The business book club: Out of The Crisis by W. Edwards Deming

CEO of international safety culture consultancy RMS

Considered by many as the “father of quality”, William Edwards Deming said that, for organisations to succeed, they need only two things: commitment, and an ability to open up to new thinking.

After a trip to Japan to observe how the Japanese’s attention to quality, systems and better management helped turn the economy around after the Second World War, the statistician penned Out of the Crisis in 1982 to help with the transformation of the Western/American management style prevalent in the 1970s-80s. 

Deming identifies “deadly diseases”’ such as an emphasis on short-term thinking; merit ratings; management by the use of quantitative data only; and, significantly, the lack of constancy of purpose – something prevalent in safety today. As Deming argued: “Outputs cannot be considered without considering the goals they are designed to achieve.” Or as Simon Sinek states in his book, we must “start with why” we are working on safety.

“Quality” is defined by Deming as a “concept that has many faces”, which is also true of safety. His measurement of quality is also relevant as being “the interaction between three different participants: the product itself; the user and how they use, install, and maintain the product; and their expectations”. 

Deming offers 14 principles for leaders to significantly transform both the quality and the effectiveness of their business:

  1. Create constancy of purpose towards the improvement of products and services, with the aim to become competitive and to stay in business
  2. Adopt the new philosophy. We are in a new economic age. Management must awaken to the challenge, learn their responsibilities, and take on leadership for change
  3. Cease dependence on inspection to achieve quality. Eliminate the need for inspection on a mass basis by building quality into the product in the first place
  4. End the practice of awarding business on the basis of price tag
  5. Improve constantly the system of production and service, to improve quality and productivity, and thus constantly decrease costs
  6. Institute training “on-the-job”
  7. Institute leadership. The aim of supervision should be to help people and machines do a better job
  8. Drive out fear, so that everyone may work effectively 
  9. Break down barriers between departments
  10. Eliminate slogans and targets that ask the workforce for zero defects and new levels of productivity. Such exhortations only create adversarial relationships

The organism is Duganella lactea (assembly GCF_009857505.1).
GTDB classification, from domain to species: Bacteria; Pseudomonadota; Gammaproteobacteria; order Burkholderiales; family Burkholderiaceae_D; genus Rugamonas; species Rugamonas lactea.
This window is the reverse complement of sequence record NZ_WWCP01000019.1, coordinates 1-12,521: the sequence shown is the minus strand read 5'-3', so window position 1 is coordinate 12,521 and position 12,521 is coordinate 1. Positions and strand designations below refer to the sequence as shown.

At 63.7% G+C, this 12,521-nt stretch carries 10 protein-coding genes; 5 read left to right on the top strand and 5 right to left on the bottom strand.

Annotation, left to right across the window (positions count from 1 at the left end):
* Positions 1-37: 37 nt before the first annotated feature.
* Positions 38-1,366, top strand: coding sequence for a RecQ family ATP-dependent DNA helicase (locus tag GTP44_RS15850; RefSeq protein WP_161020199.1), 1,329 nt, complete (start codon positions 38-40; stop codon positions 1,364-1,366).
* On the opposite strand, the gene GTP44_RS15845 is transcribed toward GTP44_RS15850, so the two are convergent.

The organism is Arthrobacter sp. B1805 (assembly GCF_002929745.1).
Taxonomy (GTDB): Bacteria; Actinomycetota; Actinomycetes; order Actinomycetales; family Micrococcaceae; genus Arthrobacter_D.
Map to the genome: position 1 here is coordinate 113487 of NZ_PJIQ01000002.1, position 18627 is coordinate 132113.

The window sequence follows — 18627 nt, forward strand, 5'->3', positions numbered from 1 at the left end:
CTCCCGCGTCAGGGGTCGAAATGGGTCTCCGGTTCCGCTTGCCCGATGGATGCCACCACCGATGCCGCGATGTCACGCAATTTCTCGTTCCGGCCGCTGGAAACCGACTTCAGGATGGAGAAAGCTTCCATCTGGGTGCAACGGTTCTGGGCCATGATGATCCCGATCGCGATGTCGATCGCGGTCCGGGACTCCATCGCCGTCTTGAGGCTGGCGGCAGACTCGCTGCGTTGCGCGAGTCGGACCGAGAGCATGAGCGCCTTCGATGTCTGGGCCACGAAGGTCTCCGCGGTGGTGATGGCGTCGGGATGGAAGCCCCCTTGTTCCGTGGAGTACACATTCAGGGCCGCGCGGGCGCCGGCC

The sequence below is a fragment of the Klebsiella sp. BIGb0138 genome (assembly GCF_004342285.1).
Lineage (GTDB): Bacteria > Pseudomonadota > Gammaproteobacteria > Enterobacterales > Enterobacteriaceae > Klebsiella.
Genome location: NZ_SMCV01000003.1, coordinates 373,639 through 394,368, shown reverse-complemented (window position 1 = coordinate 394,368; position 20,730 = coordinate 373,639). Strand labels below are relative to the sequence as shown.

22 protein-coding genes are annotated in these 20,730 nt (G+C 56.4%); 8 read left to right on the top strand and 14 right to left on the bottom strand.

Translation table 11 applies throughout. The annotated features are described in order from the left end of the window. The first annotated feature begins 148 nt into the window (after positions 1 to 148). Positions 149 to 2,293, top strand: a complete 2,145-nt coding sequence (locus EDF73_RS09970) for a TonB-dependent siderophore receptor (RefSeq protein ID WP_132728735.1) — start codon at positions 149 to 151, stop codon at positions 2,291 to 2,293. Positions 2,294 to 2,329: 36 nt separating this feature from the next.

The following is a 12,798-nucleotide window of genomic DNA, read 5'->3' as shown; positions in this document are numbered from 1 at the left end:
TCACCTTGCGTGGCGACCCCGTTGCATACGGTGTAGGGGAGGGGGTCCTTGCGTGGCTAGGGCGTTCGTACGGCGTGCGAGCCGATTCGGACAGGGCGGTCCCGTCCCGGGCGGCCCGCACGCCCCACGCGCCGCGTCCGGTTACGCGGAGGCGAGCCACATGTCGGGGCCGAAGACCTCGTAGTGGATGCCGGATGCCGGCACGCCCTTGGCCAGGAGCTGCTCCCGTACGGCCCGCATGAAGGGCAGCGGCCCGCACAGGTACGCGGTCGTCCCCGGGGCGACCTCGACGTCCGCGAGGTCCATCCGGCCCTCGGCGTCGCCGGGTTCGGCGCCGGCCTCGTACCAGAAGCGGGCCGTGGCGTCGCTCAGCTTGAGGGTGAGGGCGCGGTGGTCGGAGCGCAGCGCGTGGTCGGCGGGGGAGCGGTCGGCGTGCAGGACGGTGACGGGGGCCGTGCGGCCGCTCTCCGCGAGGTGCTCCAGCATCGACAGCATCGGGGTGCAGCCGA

11. Eliminate work quotas on the factory floor. Eliminate management by numbers and numerical goals
  12. Remove barriers that rob the hourly worker of his right to pride of workmanship 
  13. Institute a vigorous programme of education and self-improvement
  14. Put everybody in the company to work to accomplish the transformation. 

Deming’s principles provided a new way for managers to think about their roles and how their companies function. It’s not difficult to revise each principle to apply to safety.

A quarter of a century after they were proposed, Deming’s principles are as relevant today as they were in 1982. In a world where change is the new normal and business transformation is core to survival, these 14 points offer a clear framework for success. Also, Deming’s principles provide us with a robust roadmap for driving sustainable safety improvement. 



CEO of international safety culture consultancy RMS 

Type : 
Topic :  
Issue : 


  • Good stuff Andrew

    Permalink Submitted by Billy Hare on 24 October 2019 - 09:13 pm

    Good stuff Andrew.
    Surprised you didn’t make reference to the ubiquitous “Deming Cycle”. Most OSH practitioners won’t realise how well they already know it!
    And as for Deming’s principle no. 10... zero harm ring any bells?

  • Hi Andrew, Deming's teac

    Permalink Submitted by Emilio on 4 November 2019 - 07:44 pm

    Hi Andrew, Deming's teachings have changed my life. His system of profound knowledge is incredibly forward looking and so foreign to the American way of doing business. As he relates to safety, we can learn a lot. For starters, organizations can start by getting rid of blaming the worker and relegating issues to 'operator error.' Operator error is probably the most worthless explanation for a problem because it does not provide an actual solution on how to prevent the problem from occurring again.
    Hope you write some more on the Deming topic.


Add new comment